Might you want to connect with some other people on their spiritual journey, receive some coaching on your own path, and have the opportunity to witness and learn from others? I am offering two small groups at two different times, one that meets twice a month, and the other once a month. There is room for two people in one group and three in the other. Please just hit reply to this email if you’re curious, want to talk about the possibilities, consider whether such a thing might be for you, or just to check in!
I have a dear mentor who I haven’t seen in years, but who has given me many gems of knowledge, understanding, and wisdom that have stayed with me. She knows a lot about being really sick. Having breast cancer, a life-threatening case of E. coli, and another potentially fatal infection that led to a hysterectomy, all within ten years, she learned a lot. Like, a lot about how to get through being really sick and being a minister at a large Unitarian Universalist congregation.
One of the things she realized was that she had to disappoint people. She just had to. She couldn’t live into the life that she’d had before she’d gotten sick. She couldn’t do All the Things. She couldn’t go to All the Places. And she couldn’t see All the People, as much as she loved them. I remember hearing the senior minister say that she welcomed receiving cards, but that phone calls and visits were not welcome at that time.
“What good boundaries,” I thought. “How clear that is!” I don’t know why it struck me as so revolutionary at the time, but it did.
Later, she told me that she had to make a spiritual practice of risking disappointing someone every day. Of dealing with the emotional fallout that could come from someone who didn’t want to hear her “no,” who came by the house with food. (This was long before dropping things off with no notice, and just letting someone know afterward was a practice as it is now. Ah, COVID, how you have changed us.)
She knew that she had a finite pool of energy, and that it was small. She knew all she could really do in a day was maybe shower and take herself back to bed and talk to her partner when she came home from work. That was it.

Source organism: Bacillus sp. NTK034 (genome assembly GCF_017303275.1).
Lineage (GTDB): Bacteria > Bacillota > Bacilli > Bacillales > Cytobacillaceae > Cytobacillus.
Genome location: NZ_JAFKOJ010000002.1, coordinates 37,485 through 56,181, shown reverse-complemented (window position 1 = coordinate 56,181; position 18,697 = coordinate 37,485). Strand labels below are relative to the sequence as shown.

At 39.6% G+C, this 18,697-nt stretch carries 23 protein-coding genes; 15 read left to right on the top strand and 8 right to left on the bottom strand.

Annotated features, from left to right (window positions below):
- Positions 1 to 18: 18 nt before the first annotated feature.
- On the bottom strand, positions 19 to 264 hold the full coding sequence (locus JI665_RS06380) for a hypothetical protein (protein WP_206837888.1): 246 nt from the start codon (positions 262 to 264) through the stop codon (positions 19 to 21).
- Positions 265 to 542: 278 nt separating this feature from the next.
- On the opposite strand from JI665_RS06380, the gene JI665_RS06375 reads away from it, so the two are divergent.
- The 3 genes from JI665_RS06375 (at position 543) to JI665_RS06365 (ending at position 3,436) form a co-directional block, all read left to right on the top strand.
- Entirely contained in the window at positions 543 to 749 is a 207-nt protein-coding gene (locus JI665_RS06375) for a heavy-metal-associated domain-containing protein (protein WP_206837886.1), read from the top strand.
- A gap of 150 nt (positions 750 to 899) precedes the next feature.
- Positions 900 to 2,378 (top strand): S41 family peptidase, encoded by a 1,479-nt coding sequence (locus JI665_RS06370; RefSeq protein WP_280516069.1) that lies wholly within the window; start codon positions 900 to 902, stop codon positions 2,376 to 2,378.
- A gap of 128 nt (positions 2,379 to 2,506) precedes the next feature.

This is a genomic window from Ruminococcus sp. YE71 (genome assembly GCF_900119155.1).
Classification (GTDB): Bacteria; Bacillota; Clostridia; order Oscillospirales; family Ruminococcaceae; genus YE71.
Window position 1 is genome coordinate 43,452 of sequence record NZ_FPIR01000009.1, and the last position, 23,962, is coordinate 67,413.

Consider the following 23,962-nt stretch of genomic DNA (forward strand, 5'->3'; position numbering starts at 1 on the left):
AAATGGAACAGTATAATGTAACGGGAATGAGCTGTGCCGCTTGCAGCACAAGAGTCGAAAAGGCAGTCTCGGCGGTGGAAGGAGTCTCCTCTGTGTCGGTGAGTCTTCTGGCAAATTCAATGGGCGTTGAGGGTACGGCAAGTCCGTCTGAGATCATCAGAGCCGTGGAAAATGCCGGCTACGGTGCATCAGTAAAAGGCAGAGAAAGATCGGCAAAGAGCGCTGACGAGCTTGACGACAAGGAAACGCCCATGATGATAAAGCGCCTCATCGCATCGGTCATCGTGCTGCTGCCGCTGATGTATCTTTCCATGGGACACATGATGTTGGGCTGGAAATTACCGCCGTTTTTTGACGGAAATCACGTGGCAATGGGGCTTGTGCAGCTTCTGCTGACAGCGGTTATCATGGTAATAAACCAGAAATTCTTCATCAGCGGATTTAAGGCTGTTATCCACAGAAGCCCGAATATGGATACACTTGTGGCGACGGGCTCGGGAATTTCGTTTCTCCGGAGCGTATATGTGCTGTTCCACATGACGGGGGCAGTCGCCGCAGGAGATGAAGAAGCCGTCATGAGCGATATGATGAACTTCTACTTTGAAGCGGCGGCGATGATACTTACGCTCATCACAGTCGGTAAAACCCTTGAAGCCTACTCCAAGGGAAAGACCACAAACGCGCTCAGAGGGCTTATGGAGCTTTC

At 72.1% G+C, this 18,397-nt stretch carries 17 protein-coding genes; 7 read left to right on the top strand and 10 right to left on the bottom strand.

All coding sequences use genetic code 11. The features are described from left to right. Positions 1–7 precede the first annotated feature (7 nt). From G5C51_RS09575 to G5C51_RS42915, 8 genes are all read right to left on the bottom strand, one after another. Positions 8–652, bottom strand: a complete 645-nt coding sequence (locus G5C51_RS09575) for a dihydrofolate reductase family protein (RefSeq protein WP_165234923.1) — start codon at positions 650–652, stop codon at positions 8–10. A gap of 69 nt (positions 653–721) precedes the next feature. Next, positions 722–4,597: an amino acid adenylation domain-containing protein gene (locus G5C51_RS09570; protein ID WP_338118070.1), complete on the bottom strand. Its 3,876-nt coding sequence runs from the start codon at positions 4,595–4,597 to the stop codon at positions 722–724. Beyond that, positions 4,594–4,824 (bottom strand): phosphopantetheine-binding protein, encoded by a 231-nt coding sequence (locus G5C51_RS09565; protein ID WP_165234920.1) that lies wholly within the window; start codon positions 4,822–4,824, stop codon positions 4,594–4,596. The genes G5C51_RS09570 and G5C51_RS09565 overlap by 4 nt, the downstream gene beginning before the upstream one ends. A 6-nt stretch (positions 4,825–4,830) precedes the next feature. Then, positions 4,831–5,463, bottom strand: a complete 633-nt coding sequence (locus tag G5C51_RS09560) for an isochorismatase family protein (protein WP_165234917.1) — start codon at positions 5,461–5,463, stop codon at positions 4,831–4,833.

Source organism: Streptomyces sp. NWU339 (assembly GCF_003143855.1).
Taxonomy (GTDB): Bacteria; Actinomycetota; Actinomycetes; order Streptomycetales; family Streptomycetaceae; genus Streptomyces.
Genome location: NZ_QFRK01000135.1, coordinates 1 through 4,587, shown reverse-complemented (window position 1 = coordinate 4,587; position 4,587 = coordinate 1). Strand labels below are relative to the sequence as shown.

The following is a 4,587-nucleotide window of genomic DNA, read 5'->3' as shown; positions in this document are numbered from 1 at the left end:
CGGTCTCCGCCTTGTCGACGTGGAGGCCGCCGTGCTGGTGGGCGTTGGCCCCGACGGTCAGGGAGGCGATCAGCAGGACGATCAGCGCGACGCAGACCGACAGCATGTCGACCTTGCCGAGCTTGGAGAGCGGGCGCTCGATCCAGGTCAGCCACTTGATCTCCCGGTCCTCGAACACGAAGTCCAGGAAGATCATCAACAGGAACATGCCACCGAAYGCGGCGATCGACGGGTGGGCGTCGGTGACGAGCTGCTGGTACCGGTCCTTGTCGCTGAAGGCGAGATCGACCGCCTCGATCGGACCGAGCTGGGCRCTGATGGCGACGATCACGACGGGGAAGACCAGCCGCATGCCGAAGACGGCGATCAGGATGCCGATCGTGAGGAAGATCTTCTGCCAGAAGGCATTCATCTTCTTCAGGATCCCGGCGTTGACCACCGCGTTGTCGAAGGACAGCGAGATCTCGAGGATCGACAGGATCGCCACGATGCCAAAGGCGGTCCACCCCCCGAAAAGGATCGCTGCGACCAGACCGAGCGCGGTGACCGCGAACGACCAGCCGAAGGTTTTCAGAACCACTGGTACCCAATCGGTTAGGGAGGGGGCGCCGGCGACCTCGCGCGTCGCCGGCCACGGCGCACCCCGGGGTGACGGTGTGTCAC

It reminds me of the No Ministry I’ve written about here before. Let me see whether I can find the wonderful quotation I’ve loved so much. <<rummage, rummage>> Ah, found it!
The writer speaks about the joy she gets from saying, “no,” and how liberating it is, but she goes further: “I also love when folks tell me no. It’s a blessing to get a NO. It means the divine timing is not there….Start saying no and praising when you get a rejection, and watch stuff shift for you.” From The Nap Ministry.
Saying “no” risks disappointing someone. But it also opens a door for both the giver and the receiver. It makes space. It makes room for love and Divine timing to enter into the equation between the two interlocutors. It can be a loving action between the two of you. It can even be a way to express deep love and care for another person – I love you, and I can’t do this thing you’re asking of me because I think it would make me resentful and damage our relationship as a result. Or I love you and I know you love me, and you will respect that I am not saying no willy-nilly. I am saying no because I need to.
The thing is, you/one/I don’t have to express that justification. We don’t have to justify why we’re disappointing someone. How’s about them apples?! Just typing the words, I feel a little anxious inside. But, but, but what if someone gets angry with me? It’s important to ask yourself, first of all, whose wrath are you risking incurring. It’s also important to remember that if someone needs more information and if you are in a close enough relationship that such a conversation will be helpful, they can ask and you can answer. And finally, remember that, as Rabbi Hillel is said to have said, “If you don’t take care of yourself, who will?”
Saying no, as well as risking the disappointment of others, are a spiritual practices for many of us, especially for those of us—and I mean no dog whistling here—who were socialized as girls. Or in any way socialized to believe that “nice” was the highest good. Nice, modest, humble, accommodating…you can do the math.
Now the Nap Ministry writer says that she says “no” 90% of the time. I need to be honest here: I cannot imagine getting to that place. 90% of the time, wow. I think for now, my practice is going to be noticing when I can say no. When the opportunity for “no” presents itself. When I have had the chance, whether I’ve taken it up or not. Whether I’ve risked disappointing someone or not.
And when I do, when someone pushes back and says, “I’m really disappointed,” I can practice attending to how that feels. Do I feel pushed to change my answer, or do I attend to the wisdom of the Nap Ministry? Do I actually change my answer? When I am accommodating other people’s needs at the expense of my own?
How can you say no today? How can you make room for your own self by allowing the yes that opens up when you say no? Because of course, that is what happens. Every time I say yes when it’s pressured out of me, one way or another, I am saying no to myself in some other regard.
So let’s practice saying no, shall we? Let me know how it goes, and we’ll see what happens!
Blessings, as ever,
PS – Don’t forget about the small Spirit Groups! I’d love to have a conversation with you about them. Just hit reply, and we’ll make a time to chat about whether one might be right for you!